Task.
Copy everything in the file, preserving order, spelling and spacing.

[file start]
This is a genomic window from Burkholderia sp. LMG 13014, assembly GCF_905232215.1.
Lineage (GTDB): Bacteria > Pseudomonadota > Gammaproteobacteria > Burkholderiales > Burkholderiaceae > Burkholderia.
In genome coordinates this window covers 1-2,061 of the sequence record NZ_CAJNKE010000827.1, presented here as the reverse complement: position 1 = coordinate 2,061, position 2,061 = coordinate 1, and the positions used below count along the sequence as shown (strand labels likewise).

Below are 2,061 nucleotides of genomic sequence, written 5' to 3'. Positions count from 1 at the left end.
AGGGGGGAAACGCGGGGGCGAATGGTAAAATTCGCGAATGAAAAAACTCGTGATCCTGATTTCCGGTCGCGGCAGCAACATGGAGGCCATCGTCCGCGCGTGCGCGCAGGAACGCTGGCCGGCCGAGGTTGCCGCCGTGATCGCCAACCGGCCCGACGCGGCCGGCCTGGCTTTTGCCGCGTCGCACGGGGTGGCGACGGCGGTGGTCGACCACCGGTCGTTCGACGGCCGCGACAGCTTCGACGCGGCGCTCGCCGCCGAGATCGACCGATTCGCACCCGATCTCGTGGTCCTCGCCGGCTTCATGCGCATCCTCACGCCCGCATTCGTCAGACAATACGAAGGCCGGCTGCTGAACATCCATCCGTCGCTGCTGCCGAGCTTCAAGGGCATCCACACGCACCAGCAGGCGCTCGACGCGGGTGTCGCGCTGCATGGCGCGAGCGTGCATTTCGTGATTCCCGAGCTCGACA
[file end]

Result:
This is a genomic window from Burkholderia sp. LMG 13014, assembly GCF_905232215.1.
Lineage (GTDB): Bacteria > Pseudomonadota > Gammaproteobacteria > Burkholderiales > Burkholderiaceae > Burkholderia.
In genome coordinates this window covers 1-2,061 of the sequence record NZ_CAJNKE010000827.1, presented here as the reverse complement: position 1 = coordinate 2,061, position 2,061 = coordinate 1, and the positions used below count along the sequence as shown (strand labels likewise).

Below are 2,061 nucleotides of genomic sequence, written 5' to 3'. Positions count from 1 at the left end.
AGGGGGGAAACGCGGGGGCGAATGGTAAAATTCGCGAATGAAAAAACTCGTGATCCTGATTTCCGGTCGCGGCAGCAACATGGAGGCCATCGTCCGCGCGTGCGCGCAGGAACGCTGGCCGGCCGAGGTTGCCGCCGTGATCGCCAACCGGCCCGACGCGGCCGGCCTGGCTTTTGCCGCGTCGCACGGGGTGGCGACGGCGGTGGTCGACCACCGGTCGTTCGACGGCCGCGACAGCTTCGACGCGGCGCTCGCCGCCGAGATCGACCGATTCGCACCCGATCTCGTGGTCCTCGCCGGCTTCATGCGCATCCTCACGCCCGCATTCGTCAGACAATACGAAGGCCGGCTGCTGAACATCCATCCGTCGCTGCTGCCGAGCTTCAAGGGCATCCACACGCACCAGCAGGCGCTCGACGCGGGTGTCGCGCTGCATGGCGCGAGCGTGCATTTCGTGATTCCCGAGCTCGACA